The Comparative Study of Executive Function between Children with ADHD and Healthy Children
Objectives : To study and compare the executive function between children with attention-deficit/
hyperactivity disorder (ADHD) and healthy children
Methods : The sample group is 20 children who were newly diagnosed as ADHD according to
DSM-5 diagnostic criteria by child and adolescent psychiatrists at psychiatric outpatient unit
Ramathibodi Hospital and 20 healthy children with sex, age and education level close to children
with ADHD. Executive functions were assessed by Delis-Kaplan executive function system
(D-KEFS) nonverbal which is composed of Trail making test, Tower test and Design fluency test.
Descriptive statistic were used to calculate frequency, percentage, mean and standard deviation.
Dependent t-test and Wilcoxon signed ranks test statistics were used to compare executive function
between children with ADHD and healthy children.
Results : Children with ADHD have lower executive function than healthy children in the following
areas: 1) Self-inhibition average score which was tested by Tower test from the Rule-Violation-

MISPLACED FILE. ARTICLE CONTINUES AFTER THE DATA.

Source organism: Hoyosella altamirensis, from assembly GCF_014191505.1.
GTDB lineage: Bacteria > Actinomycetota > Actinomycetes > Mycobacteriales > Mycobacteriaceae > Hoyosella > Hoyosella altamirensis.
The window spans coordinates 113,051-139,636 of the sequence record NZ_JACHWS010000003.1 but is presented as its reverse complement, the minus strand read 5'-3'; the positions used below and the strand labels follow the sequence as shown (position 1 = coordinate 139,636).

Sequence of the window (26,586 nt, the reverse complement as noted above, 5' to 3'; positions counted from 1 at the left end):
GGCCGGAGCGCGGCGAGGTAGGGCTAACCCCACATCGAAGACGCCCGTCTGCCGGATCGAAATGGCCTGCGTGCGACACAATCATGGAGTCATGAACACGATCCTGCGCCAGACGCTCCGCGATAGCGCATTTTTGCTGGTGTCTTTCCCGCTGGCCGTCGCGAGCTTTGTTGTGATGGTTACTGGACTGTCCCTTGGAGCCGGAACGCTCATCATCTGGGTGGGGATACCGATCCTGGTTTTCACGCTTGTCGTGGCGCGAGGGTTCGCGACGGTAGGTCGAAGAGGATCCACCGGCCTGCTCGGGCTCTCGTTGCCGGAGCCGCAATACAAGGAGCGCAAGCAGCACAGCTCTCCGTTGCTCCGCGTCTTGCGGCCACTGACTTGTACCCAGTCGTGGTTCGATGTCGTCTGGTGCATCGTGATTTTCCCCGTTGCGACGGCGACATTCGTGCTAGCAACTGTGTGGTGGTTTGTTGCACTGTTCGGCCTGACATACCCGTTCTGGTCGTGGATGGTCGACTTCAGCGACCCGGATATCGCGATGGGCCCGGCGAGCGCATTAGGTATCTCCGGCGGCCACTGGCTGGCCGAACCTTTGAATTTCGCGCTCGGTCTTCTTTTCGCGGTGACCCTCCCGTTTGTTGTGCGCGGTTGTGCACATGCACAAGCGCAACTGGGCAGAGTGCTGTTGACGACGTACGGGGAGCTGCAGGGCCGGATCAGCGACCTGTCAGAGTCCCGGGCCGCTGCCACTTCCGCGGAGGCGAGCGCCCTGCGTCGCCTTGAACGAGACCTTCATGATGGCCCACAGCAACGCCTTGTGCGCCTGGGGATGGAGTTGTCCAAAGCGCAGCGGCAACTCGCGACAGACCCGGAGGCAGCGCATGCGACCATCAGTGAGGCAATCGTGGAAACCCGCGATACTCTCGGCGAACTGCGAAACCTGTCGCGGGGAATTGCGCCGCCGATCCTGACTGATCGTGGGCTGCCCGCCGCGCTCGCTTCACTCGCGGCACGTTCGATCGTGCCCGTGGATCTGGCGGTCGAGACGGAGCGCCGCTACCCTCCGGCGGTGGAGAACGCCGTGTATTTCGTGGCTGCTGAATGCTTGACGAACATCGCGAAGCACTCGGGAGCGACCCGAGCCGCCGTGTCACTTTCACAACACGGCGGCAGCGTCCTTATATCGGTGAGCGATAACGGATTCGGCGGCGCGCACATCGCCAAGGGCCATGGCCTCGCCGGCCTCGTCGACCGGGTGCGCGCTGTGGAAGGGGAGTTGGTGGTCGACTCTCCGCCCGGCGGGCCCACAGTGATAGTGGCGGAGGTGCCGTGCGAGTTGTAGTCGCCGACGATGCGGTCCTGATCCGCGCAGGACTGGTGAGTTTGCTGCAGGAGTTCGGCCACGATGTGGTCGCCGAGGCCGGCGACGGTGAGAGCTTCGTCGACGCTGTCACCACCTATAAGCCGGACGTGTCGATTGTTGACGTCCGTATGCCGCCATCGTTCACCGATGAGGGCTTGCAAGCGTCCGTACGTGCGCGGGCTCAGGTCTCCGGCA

Per-Item Ratio (ADHD = 4.40 normal children = 10.60, p <.001) and Total Rule Violations
(ADHD = 17.75 normal children = 80.30, p <.001) 2) Cognitive Flexibility average score which
was tested by Design fluency test from the total set-loss designs element: score (ADHD = 8.05
Normal children = 11.35, p = .006), total repeated designs: scaled score (ADHD = 11.25 normal
children = 12.60, p = .006) and percent design accuracy score (ADHD = 5.60 normal children =
10.80, p <.001) and 3) Planning which was tested by tower test from the total achievement score
(ADHD = 8.90 normal children = 11.20, p = .008). While there is no difference in statistical
significant in both groups from the Trail making test.
Conclusion : Children with ADHD have lower executive function than healthy children in
self-inhibition, cognitive flexibility and planning by Tower test and Design fluency test. These tools
can differentiate ADHD children from normal children. So they are useful to use as assessment
tools to develop executive function rehabilitation programs for children with ADHD which will help
and prevent these children together with clinical care and reduce the impact in the long term.